Visit to Ku Pueai Noi Ruins

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Bushman Rates This Site: 5 Machetes

Be sure to see our 2010 visit to Pueai Noi.

Also called Prasat Puay Noi, and Puai Noi, Pueai Noi is located in the Ban Hua Khua District, Khon Kaen Province. It is officially referred to as a “Hindu sanctuary.”

The largest Khmer style religious shrine in Khon Kaen province, Pueai Noi was built between the 11th and 12th centuries C.E. and then renovated in the 13th century. The building consists of three shrines or “prangs” all built on the same original laterite foundation. The main buildings of the sanctuary face East (I have written about east-facing buildings in my personal commentary about the origin of America’s Stonehenge).

A rectangular library (panalai) constructed of laterite and red sandstone is located on the SE portion of the shrine and is surrounded by a stone wall. In fact, all of the buildings are contained within rectangular walls of laterite stone. Originally, the site was surrounded by a moat with open ends for entrance to the sanctuary. At the front of the property, there still exists a trace of an elevated pathway which is slightly higher than the average terrain. At the edge of the property itself is a set of stone steps which mark the beginning of the pathway. The moat is long gone. I had the unique pleasure of walking down these ancient steps and following the same path that was used by the people who inhabited this site so long ago.

The Eastern gopura (gate) inside the site features a nearly intact depiction of sleeping Vishnu. The Eastern main gopura is suffering from some missing pieces, unfortunately.

Two ponds outside the walls (apparently remnants of the moat) lie to the north and south of the library. An ancient Khmer inscription engraved on a wall of the principal shrine mentions a sacrificial ceremony involving a hermit named Vaisampayana. Apparently he was the sacrifice.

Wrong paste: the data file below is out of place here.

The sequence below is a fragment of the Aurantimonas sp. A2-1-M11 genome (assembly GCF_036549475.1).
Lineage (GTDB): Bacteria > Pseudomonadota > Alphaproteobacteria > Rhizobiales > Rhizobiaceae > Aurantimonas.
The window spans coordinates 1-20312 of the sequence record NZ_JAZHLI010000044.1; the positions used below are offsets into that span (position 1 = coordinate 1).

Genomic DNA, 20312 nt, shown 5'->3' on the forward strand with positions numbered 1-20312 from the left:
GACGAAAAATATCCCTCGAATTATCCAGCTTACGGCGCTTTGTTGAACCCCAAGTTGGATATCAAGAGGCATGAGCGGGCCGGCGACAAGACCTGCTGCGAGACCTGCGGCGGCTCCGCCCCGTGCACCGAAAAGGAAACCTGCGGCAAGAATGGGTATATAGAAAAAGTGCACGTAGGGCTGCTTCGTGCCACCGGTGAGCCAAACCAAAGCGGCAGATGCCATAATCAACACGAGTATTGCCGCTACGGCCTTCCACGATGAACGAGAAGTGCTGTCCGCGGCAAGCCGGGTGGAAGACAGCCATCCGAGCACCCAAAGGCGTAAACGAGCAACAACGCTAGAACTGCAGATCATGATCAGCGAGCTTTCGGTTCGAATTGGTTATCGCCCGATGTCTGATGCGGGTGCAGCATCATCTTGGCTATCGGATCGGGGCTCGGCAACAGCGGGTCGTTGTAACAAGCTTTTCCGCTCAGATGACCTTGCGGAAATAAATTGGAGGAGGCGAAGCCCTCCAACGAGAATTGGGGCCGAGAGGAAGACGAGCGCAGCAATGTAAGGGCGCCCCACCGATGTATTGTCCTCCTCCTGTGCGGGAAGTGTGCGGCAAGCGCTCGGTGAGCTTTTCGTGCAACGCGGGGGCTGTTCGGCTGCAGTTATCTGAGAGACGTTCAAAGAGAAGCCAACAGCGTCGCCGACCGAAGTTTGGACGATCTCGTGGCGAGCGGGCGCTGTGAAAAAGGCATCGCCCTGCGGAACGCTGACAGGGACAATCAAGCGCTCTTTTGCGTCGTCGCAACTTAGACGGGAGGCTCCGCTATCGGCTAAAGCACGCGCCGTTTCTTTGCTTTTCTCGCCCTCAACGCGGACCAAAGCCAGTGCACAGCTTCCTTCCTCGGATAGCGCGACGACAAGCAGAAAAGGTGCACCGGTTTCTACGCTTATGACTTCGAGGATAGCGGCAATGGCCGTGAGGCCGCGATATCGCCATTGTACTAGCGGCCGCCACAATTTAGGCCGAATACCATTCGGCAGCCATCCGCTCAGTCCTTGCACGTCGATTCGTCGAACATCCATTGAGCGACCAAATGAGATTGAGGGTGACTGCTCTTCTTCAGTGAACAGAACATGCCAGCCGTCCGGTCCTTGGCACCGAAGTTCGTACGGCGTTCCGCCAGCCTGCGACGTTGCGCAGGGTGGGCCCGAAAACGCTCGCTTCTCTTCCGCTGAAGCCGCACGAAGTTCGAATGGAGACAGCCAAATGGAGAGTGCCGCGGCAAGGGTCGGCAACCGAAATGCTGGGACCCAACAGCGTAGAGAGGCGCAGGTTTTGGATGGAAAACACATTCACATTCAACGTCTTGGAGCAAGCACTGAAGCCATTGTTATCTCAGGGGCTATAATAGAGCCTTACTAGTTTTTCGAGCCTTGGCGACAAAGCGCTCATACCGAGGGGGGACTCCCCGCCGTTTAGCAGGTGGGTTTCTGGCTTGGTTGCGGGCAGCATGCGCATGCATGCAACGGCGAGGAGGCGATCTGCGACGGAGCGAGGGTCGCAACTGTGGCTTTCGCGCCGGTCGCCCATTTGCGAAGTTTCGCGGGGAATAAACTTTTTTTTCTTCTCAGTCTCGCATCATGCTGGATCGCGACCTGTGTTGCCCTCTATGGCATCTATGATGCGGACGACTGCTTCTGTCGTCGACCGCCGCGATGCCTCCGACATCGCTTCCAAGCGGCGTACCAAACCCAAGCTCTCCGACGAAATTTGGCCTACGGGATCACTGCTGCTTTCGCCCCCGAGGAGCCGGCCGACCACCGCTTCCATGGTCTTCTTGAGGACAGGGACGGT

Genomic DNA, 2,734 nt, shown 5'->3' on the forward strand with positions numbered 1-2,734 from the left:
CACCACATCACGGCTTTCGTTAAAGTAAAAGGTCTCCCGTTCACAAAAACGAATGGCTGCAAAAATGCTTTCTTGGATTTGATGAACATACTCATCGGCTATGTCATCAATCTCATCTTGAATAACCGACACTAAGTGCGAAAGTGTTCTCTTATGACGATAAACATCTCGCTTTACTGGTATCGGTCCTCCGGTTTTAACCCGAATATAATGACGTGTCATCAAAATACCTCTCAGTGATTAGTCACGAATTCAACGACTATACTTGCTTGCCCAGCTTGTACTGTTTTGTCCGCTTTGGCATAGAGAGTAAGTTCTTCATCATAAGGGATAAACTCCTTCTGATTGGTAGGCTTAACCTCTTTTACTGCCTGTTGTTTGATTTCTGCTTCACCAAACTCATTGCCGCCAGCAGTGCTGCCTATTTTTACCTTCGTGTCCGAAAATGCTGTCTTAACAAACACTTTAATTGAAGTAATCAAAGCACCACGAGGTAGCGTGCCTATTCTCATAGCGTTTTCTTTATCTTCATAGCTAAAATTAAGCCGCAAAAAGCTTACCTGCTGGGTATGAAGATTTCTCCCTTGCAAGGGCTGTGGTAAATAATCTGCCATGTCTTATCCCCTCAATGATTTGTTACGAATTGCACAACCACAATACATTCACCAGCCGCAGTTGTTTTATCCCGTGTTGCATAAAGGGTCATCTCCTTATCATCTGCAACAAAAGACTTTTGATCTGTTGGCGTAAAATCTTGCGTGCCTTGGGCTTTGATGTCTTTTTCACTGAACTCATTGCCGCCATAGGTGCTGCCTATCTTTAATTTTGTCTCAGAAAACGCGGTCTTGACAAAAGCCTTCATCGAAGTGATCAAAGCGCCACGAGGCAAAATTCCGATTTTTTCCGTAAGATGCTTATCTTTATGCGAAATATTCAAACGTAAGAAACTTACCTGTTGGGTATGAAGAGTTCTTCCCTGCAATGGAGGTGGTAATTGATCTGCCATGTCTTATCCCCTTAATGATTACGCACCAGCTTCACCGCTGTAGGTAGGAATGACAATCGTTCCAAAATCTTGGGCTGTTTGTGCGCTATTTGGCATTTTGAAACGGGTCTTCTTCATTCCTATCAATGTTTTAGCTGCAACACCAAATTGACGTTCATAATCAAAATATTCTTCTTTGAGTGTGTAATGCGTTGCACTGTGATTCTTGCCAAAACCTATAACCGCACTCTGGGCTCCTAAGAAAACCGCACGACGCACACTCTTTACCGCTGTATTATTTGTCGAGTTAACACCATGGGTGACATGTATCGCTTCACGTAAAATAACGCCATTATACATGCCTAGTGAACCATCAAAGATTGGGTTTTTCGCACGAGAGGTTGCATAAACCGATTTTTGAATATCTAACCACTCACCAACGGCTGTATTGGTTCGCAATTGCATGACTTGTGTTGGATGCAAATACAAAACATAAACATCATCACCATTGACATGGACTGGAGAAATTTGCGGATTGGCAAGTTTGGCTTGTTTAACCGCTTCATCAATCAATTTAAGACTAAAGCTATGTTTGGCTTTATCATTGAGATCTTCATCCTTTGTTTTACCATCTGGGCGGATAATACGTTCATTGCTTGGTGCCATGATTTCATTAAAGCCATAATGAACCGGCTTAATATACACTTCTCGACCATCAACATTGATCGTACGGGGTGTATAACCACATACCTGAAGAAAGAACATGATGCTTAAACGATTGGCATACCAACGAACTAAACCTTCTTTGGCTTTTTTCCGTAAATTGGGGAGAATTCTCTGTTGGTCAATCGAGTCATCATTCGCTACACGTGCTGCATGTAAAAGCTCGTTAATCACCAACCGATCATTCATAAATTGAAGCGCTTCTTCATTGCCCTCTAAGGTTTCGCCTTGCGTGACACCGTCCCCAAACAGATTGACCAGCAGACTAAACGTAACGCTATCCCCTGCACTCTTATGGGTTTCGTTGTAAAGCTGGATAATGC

The ruins are quite intact, but the site has been restored in modern times. An analysis of the site began in 1989 and restoration was completed in 1994. In some places, it is clear that sections have been patched or replaced altogether with modern materials. In one area, I saw a piece of concrete rebar showing where a section of modern material repair had broken away. Nevertheless, the site is quite impressive and totally open, with no restraints upon persons walking around and inside the sanctuary itself, which is remarkable to say the least. Behind the site to the extreme rear of the property are several stacks of stones which apparently are parts of the sanctuary which cannot be restored to the site. As you can imagine, it’s a monumental jigsaw puzzle and some parts may not be identifiable. After 800+ years, it’s a wonder that there is anything left at all! I highly recommend Ku Pueai Noi for people who like archeological/historical sites. On the day that we went there, we saw absolutely no one around and this fact in itself makes a visit to Ku Pueai Noi very different from say, Ankor Wat which is totally overloaded with tourists. At Ku Pueai Noi, your photos will be of the sanctuary, not unknown tourists walking around getting in the way.